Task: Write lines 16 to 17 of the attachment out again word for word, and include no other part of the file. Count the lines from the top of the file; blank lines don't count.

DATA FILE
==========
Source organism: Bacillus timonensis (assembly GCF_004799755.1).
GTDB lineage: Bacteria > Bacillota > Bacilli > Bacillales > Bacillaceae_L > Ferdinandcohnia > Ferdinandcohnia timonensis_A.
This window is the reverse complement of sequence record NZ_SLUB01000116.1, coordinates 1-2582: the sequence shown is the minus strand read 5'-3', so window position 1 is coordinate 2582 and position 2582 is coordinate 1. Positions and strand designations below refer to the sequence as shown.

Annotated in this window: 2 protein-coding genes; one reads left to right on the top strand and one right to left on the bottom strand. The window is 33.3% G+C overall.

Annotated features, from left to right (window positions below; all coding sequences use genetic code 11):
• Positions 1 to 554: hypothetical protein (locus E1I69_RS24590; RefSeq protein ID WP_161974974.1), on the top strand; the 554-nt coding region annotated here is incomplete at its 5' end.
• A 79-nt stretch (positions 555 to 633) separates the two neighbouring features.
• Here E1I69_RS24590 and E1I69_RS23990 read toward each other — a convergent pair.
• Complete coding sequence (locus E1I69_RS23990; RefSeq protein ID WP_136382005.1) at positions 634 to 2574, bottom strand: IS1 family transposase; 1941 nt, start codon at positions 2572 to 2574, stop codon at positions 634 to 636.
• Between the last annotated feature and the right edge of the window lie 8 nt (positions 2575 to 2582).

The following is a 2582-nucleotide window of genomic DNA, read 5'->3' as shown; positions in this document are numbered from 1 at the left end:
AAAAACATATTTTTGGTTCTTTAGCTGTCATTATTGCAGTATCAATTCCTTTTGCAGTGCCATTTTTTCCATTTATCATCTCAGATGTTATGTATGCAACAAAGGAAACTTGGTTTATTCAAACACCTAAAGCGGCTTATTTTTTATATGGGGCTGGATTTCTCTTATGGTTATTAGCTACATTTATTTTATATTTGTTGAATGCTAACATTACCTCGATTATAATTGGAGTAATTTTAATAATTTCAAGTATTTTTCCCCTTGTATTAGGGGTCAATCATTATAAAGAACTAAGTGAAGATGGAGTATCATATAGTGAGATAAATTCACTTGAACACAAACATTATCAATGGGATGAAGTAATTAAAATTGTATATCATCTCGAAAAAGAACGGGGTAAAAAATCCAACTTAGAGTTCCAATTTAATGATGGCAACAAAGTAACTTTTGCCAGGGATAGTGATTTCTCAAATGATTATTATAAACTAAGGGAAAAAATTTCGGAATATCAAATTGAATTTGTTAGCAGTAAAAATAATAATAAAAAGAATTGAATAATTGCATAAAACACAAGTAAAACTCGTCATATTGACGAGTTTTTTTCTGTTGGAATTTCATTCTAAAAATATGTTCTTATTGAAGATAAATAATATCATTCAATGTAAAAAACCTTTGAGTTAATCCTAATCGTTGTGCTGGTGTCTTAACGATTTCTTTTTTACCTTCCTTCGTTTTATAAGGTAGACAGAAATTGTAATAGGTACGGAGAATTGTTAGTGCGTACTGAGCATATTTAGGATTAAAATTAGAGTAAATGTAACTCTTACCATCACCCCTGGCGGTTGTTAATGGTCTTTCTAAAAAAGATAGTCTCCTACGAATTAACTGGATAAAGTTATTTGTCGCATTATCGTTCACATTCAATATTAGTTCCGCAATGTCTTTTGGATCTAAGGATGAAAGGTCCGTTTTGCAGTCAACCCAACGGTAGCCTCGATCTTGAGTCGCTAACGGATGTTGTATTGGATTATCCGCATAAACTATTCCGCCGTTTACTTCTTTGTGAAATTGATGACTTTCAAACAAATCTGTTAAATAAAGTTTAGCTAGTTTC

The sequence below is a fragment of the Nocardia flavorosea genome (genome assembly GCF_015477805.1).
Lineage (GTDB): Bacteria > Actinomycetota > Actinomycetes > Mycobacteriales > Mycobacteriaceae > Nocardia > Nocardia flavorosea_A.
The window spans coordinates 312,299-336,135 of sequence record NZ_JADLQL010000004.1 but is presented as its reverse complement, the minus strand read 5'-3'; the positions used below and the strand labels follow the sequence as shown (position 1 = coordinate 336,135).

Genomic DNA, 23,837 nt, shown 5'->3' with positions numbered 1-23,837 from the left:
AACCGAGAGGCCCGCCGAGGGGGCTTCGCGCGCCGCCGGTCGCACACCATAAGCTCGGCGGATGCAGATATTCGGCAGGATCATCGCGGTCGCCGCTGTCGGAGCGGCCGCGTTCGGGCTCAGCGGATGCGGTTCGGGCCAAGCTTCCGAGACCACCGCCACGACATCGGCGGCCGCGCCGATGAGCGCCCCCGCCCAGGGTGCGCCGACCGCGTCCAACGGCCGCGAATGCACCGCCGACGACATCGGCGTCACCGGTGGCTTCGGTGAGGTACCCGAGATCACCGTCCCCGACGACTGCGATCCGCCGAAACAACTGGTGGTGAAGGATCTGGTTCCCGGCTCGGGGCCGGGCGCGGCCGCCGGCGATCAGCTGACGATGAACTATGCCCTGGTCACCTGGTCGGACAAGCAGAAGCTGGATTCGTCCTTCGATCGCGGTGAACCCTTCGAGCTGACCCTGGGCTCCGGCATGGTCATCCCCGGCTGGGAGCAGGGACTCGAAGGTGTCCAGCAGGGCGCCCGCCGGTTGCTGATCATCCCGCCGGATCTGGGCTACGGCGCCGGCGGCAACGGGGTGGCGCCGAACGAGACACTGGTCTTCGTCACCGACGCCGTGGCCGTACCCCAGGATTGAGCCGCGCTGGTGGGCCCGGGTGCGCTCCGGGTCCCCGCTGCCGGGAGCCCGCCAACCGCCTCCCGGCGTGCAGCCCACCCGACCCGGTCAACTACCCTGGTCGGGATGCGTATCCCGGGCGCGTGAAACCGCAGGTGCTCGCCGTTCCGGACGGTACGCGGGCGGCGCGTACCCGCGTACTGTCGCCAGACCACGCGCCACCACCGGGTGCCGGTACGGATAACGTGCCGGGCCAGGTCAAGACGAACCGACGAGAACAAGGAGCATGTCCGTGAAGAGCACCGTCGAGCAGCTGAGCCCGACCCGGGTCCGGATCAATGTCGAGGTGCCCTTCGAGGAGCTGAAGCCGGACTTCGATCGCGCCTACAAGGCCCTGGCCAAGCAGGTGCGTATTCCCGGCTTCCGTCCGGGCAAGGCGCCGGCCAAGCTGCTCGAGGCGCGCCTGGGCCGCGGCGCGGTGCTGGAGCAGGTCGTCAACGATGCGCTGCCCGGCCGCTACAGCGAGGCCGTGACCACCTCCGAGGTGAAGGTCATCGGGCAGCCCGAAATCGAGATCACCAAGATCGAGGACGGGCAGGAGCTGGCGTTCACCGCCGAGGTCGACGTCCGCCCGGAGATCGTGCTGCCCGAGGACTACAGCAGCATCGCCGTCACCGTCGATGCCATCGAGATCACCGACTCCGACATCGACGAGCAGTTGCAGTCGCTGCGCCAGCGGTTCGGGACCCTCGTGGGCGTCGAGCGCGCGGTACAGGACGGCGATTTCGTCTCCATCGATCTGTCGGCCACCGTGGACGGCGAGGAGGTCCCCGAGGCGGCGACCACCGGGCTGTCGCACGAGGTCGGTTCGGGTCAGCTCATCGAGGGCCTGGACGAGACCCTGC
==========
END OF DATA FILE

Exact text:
Genomic DNA, 23,837 nt, shown 5'->3' with positions numbered 1-23,837 from the left:
AACCGAGAGGCCCGCCGAGGGGGCTTCGCGCGCCGCCGGTCGCACACCATAAGCTCGGCGGATGCAGATATTCGGCAGGATCATCGCGGTCGCCGCTGTCGGAGCGGCCGCGTTCGGGCTCAGCGGATGCGGTTCGGGCCAAGCTTCCGAGACCACCGCCACGACATCGGCGGCCGCGCCGATGAGCGCCCCCGCCCAGGGTGCGCCGACCGCGTCCAACGGCCGCGAATGCACCGCCGACGACATCGGCGTCACCGGTGGCTTCGGTGAGGTACCCGAGATCACCGTCCCCGACGACTGCGATCCGCCGAAACAACTGGTGGTGAAGGATCTGGTTCCCGGCTCGGGGCCGGGCGCGGCCGCCGGCGATCAGCTGACGATGAACTATGCCCTGGTCACCTGGTCGGACAAGCAGAAGCTGGATTCGTCCTTCGATCGCGGTGAACCCTTCGAGCTGACCCTGGGCTCCGGCATGGTCATCCCCGGCTGGGAGCAGGGACTCGAAGGTGTCCAGCAGGGCGCCCGCCGGTTGCTGATCATCCCGCCGGATCTGGGCTACGGCGCCGGCGGCAACGGGGTGGCGCCGAACGAGACACTGGTCTTCGTCACCGACGCCGTGGCCGTACCCCAGGATTGAGCCGCGCTGGTGGGCCCGGGTGCGCTCCGGGTCCCCGCTGCCGGGAGCCCGCCAACCGCCTCCCGGCGTGCAGCCCACCCGACCCGGTCAACTACCCTGGTCGGGATGCGTATCCCGGGCGCGTGAAACCGCAGGTGCTCGCCGTTCCGGACGGTACGCGGGCGGCGCGTACCCGCGTACTGTCGCCAGACCACGCGCCACCACCGGGTGCCGGTACGGATAACGTGCCGGGCCAGGTCAAGACGAACCGACGAGAACAAGGAGCATGTCCGTGAAGAGCACCGTCGAGCAGCTGAGCCCGACCCGGGTCCGGATCAATGTCGAGGTGCCCTTCGAGGAGCTGAAGCCGGACTTCGATCGCGCCTACAAGGCCCTGGCCAAGCAGGTGCGTATTCCCGGCTTCCGTCCGGGCAAGGCGCCGGCCAAGCTGCTCGAGGCGCGCCTGGGCCGCGGCGCGGTGCTGGAGCAGGTCGTCAACGATGCGCTGCCCGGCCGCTACAGCGAGGCCGTGACCACCTCCGAGGTGAAGGTCATCGGGCAGCCCGAAATCGAGATCACCAAGATCGAGGACGGGCAGGAGCTGGCGTTCACCGCCGAGGTCGACGTCCGCCCGGAGATCGTGCTGCCCGAGGACTACAGCAGCATCGCCGTCACCGTCGATGCCATCGAGATCACCGACTCCGACATCGACGAGCAGTTGCAGTCGCTGCGCCAGCGGTTCGGGACCCTCGTGGGCGTCGAGCGCGCGGTACAGGACGGCGATTTCGTCTCCATCGATCTGTCGGCCACCGTGGACGGCGAGGAGGTCCCCGAGGCGGCGACCACCGGGCTGTCGCACGAGGTCGGTTCGGGTCAGCTCATCGAGGGCCTGGACGAGACCCTGC